All the talk about high frequency trading reinforces the fact that securities are now trading hands at an ever expanding rate. From The Economist we learn that holding period for stocks has declined noticeably over time.
It is true that professional investors tend to hang on to their shares for a lot less time than they used to. Figures from Société Générale show that the average holding period of a stock on the New York Stock Exchange fell from ten years in the 1940s to nine months by last year.
Is this at all surprising? The cost of trading has declined as well over this time period, accelerating with the end of fixed commissions in 1975. As automation has increased the cost of trading both in actual commissions paid and market impact has declined.
Portfolio managers trade for any number of reasons, some good, some bad. Data comes out that change the outlook for a security necessitating a portfolio change. Inflows (or outflows) require a re-balancing of the portfolio. Or it could simply be the case that trading is fun. As the costs of trading have declined it has also removed some of the inhibitions from trading.
There is a striking parallel between the reduction in trading costs and the reduction in our food costs. Many blame the rising incidence of obesity in America on simple economics. The cost of our food supply (on a per calorie basis) has declined while our need to burn calories has also declined. This combination not surprisingly leads to predictable results, obesity.
In addition, the form in which those calories increasingly come is in the most enticing form: fat, sugar, salt. All of which our primitive brains are pre-programmed to enjoy. Is it any wonder that we as a society are getting heavier? Societal norms are now making it easier for people to become and remain overweight, much to the detriment of our collective health.
The parallels between commission and calories are striking. Unfortunately both lead to adverse outcomes. In the first case overtrading and the second obesity. Lower trading costs, both explicit and implicit, and a removal of an strictures against trading have cleared the way to higher portfolio turnover. One could argue that this has lead to a short term focus and overtrading.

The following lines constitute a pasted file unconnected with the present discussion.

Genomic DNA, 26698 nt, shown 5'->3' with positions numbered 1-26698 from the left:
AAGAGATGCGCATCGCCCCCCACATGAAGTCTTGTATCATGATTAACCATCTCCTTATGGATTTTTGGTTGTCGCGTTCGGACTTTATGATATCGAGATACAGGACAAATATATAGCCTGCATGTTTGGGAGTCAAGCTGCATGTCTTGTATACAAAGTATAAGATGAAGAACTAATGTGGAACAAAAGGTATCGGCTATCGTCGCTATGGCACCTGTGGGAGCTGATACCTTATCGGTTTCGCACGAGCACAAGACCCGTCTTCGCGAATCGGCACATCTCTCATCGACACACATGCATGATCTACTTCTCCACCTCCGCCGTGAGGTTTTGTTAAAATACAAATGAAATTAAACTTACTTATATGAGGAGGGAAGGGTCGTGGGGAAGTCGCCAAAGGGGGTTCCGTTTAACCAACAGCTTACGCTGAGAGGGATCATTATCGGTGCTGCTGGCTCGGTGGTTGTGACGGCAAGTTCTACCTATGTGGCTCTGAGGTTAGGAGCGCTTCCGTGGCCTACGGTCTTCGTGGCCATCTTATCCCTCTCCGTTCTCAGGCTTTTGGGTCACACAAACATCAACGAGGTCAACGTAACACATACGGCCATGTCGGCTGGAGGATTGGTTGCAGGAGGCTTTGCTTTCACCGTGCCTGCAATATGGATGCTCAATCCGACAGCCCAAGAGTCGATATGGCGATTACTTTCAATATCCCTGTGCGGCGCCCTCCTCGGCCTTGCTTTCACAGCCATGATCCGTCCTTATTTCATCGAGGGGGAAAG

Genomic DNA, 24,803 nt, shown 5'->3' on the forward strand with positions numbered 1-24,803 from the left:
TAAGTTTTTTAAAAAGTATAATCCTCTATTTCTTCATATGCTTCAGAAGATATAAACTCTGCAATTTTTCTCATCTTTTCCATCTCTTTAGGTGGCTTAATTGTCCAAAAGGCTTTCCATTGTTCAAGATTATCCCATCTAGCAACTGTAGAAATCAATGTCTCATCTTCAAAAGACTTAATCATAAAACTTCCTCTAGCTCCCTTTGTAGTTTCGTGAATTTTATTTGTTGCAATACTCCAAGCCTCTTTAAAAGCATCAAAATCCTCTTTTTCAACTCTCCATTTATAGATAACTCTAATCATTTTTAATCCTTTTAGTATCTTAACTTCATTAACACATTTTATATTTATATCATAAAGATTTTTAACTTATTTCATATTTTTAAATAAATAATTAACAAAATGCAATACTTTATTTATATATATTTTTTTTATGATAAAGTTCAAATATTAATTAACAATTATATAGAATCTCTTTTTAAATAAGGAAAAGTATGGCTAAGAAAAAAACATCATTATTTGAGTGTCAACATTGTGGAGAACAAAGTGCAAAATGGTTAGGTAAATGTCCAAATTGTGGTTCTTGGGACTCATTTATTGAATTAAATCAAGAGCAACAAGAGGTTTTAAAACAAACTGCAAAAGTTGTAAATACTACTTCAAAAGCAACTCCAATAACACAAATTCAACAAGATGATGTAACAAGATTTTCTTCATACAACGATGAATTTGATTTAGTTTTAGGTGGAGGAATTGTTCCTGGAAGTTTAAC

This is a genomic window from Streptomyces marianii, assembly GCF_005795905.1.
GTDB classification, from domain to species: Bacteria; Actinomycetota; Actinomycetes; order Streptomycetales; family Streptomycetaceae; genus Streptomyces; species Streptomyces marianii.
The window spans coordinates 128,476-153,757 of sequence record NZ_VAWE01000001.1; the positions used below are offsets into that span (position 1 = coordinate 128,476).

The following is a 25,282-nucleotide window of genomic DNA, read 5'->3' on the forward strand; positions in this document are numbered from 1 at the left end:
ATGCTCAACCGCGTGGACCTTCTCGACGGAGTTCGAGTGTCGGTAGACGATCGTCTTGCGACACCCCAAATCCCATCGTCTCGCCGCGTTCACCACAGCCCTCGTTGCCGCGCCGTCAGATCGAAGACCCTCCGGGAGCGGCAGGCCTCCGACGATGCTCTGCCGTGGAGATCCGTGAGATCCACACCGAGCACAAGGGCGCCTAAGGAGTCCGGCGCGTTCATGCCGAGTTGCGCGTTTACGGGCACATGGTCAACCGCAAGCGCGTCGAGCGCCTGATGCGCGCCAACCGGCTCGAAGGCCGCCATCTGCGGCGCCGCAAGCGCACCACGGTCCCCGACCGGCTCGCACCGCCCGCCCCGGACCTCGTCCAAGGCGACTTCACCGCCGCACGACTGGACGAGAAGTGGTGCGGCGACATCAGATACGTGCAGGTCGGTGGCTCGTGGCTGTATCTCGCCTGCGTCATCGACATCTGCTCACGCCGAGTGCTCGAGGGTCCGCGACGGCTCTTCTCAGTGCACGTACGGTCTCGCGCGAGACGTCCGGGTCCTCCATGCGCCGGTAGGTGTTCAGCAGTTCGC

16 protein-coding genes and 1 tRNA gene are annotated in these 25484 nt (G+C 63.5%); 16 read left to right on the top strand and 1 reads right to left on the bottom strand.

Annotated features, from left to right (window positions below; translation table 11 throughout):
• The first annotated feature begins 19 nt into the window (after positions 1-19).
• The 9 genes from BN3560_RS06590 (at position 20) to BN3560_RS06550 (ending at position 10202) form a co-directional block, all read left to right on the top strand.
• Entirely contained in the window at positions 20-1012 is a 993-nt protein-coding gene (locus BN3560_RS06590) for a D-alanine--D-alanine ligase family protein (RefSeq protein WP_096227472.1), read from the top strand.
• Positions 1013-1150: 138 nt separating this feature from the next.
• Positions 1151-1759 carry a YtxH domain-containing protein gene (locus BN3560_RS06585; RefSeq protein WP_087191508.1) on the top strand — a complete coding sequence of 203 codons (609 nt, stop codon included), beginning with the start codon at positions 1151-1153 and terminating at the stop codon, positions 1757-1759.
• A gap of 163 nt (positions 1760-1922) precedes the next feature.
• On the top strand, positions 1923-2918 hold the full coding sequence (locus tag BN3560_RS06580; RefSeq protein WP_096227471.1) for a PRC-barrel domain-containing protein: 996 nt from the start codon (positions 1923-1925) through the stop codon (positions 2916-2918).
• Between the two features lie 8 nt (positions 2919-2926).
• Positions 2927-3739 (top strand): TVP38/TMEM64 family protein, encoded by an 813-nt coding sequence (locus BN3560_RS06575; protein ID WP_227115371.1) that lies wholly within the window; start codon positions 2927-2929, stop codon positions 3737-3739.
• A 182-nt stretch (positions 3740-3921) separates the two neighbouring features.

Just as there is a brief high when we open that bag of french fries or can of soda there is a similar buzz from trading. Unfortunately for the investor there is a cost to that fleeting feeling on the part of the portfolio manager: underperformance. The highest costs funds tend to be those that trade the most, and subsequently those funds with the highest expense ratios had the lowest returns. (See John Bogle on the hidden costs of high portfolio turnover.)
In this day and age it takes some degree of discipline to keep from overindulging or overtrading. A focus on the longer term can help alleviate the lure of that short term high. There are real benefits to cheaper calories and commissions, but their true costs may be much higher than advertised. In short, just because something is cheap does not mean it cannot have a high cost.
Update (August 8, 2009): We subsequently noticed a couple of blog posts that make some similar points.
Brett Steenbarger at TraderFeed asks what would happen if you could only make two trades a day? In short, “You would have to be very selective in your choice of trades. That means you would have to be extremely patient and disciplined.”
Justin Fox at Curious Capitalist on how the post-1975 the financial system looks: “It’s a vastly more competitive and less calcified set-up than what went before. But I’m not so sure it’s all that much less expensive, and it’s certainly more unstable.”